On the matter of the methodology to be adopted in the course of preparing the topic of discussion, the general approach would be such that some basic explanation and introduction to the topic would be necessary at the outset. Hence, an explanation of the meaning of conflict of laws and as to when this may arise would seem to be fundamental as an introduction to the topic as the bulk of discussion would be naturally focused upon this meaning and definition in the first place. In preparing this introduction, current material would be researched from the internet by using key words to specifically search for the relevant information. There would naturally have been articles written by academic scholars, students, academicians, practicing solicitors etc. which may be obtained from online journals or via a search conducted on Google. Part of the material provided by the lecturers during lectures on the specific modules may also be used to the extent where this is relevant.
- 5. METHODS FOR DATA ANALYSIS
The data presented has been analyzed in the manner where a brief introduction to each topic or subject matter has been made followed by factual details of the subject matter and brief comments inserted in the course thereof and finally an analysis of the entire subject matter based upon the facts presented. The data has been analyzed in such a manner that comments have been made on the facts presented as well as personal opinions on the subject matter based upon observation of trends, perceptions supported by justifications as well as anticipated findings. Comparisons have been drawn between the application of conflict of laws to the subject matter discussed from a Malaysian context and that as applied on an international front. Factors such as cultural norms, differences in legal systems, the manner of conducting trade etc. have been presented as distinguishing features in the manner in which the conflict of laws have been applied in the Malaysian context as compared to the international level.
CHAPTER 2: LITERATURE REVIEW
It is incumbent that the topic of discussion also include the theoretical background of the issues researched, definition of the core concepts as well as where applicable, evidence of existing research carried out to date in a similar area. In this part of the topic of discussion, the books and materials used to conduct the research would be listed down. Hence, this would afford an opportunity to list materials that had provided the background on the topic researched or which contained research carried out previously which is sought to be used in the topic of discussion. It would also allow exhibition on the manner in which the research connects to previous academic studies and perhaps draw a comparison of the difference in the methods employed by other researchers.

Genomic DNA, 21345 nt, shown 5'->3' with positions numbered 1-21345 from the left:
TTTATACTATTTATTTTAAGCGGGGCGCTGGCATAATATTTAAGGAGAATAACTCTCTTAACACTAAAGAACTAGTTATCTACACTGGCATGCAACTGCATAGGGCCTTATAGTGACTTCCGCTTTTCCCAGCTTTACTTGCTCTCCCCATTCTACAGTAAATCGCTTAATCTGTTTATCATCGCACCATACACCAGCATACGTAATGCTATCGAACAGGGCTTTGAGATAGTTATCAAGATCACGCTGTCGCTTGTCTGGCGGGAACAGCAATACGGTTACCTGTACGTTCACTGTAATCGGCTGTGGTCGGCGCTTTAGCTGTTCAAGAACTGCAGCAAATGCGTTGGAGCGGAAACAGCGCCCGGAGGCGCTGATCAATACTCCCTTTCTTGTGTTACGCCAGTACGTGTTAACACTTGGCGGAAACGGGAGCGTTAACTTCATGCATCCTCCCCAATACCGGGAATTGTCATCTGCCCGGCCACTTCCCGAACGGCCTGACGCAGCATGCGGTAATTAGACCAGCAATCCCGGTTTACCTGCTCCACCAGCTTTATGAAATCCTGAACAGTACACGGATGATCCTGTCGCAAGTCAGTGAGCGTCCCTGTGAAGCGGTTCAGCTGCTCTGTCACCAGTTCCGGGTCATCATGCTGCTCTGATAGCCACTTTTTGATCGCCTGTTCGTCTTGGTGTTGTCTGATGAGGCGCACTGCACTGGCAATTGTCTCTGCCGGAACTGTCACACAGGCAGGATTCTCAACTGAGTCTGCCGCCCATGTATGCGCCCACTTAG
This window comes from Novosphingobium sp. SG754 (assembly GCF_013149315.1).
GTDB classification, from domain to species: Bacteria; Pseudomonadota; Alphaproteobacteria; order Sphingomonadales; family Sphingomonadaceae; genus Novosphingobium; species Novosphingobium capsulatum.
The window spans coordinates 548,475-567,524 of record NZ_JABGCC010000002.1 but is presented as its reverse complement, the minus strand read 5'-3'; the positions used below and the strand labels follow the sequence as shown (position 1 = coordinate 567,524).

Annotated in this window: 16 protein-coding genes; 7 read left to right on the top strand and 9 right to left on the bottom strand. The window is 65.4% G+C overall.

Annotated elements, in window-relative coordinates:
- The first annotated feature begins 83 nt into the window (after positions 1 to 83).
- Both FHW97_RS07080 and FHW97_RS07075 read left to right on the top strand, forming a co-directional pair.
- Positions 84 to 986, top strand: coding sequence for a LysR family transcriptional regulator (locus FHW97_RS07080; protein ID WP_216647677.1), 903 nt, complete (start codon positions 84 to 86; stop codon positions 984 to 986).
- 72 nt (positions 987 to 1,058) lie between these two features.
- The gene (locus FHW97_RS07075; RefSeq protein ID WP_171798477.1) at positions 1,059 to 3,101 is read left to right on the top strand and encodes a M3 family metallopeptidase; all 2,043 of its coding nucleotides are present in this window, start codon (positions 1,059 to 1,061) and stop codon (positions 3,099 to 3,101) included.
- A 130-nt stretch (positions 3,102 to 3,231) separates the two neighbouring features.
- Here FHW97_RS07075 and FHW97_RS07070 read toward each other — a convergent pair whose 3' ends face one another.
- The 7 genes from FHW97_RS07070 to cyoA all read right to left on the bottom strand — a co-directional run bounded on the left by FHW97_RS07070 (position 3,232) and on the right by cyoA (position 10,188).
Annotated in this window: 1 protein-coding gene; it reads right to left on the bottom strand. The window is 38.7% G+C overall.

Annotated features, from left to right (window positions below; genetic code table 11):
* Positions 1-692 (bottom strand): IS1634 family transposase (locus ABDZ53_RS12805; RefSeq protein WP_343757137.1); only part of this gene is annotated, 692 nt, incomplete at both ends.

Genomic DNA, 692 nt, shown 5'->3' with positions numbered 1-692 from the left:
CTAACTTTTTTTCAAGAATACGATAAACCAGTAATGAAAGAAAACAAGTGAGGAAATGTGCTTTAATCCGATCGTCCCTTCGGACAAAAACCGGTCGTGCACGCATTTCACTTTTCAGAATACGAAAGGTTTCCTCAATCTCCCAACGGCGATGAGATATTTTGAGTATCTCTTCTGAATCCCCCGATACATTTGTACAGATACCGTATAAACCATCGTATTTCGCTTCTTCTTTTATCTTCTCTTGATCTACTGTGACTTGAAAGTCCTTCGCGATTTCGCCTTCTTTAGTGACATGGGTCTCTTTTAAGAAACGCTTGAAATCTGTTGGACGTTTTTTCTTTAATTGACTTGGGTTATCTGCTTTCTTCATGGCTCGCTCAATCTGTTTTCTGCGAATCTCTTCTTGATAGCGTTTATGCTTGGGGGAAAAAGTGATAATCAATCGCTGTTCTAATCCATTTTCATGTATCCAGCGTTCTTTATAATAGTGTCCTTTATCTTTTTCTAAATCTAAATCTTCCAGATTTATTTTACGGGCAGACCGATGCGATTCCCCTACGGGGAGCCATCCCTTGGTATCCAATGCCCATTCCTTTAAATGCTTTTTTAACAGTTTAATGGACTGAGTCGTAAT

The various forms of literature sourced in the preparation of this topic of discussion are as follow:
1) Articles by legal practitioners and academic scholars which had been sourced through Google on the internet;
2) Articles on the subject matter researched, sourced from online journals;
3) General information on the subject matter as well as definitions sourced from the Web;
4) Case law and analysis
In the course of researching the material used for the preparation of this topic of discussion, it was discovered that there were articles written by authors on each subject matter singularly and that there were no articles sighted which had tackled the subject matter comprehensively in the precise manner of this thesis thereby conveying a comprehensive analysis of the topic. Hence, it is surmised that the value of the topic of discussion is seen from this perspective as a first attempt to tackle various related subject matter on the topic comprehensively in a consolidated manner.
CHAPTER 3: THE MEANING AND DEFINITION OF CONFLICT OF LAWS
A SIMPLISTIC / LAYMAN UNDERSTANDING OF CONFLICT OF LAWS
What is the notion of conflict of laws? From a very base or elementary perspective, the simple or literal language conveys the meaning of a situation where perhaps what may be deemed to be relevant laws are in conflict or at odds with each other hence resulting in a ‘conflict’ situation of determining the issue of applicability of these conflicting laws i.e. which is to prevail or perhaps the extent to which each would be applicable where two or more laws may be seen to be relevant and applicable.
THE PROPER LAW OF THE CONTRACT EXPLAINED – PUTTING THE HORSE BEFORE THE CART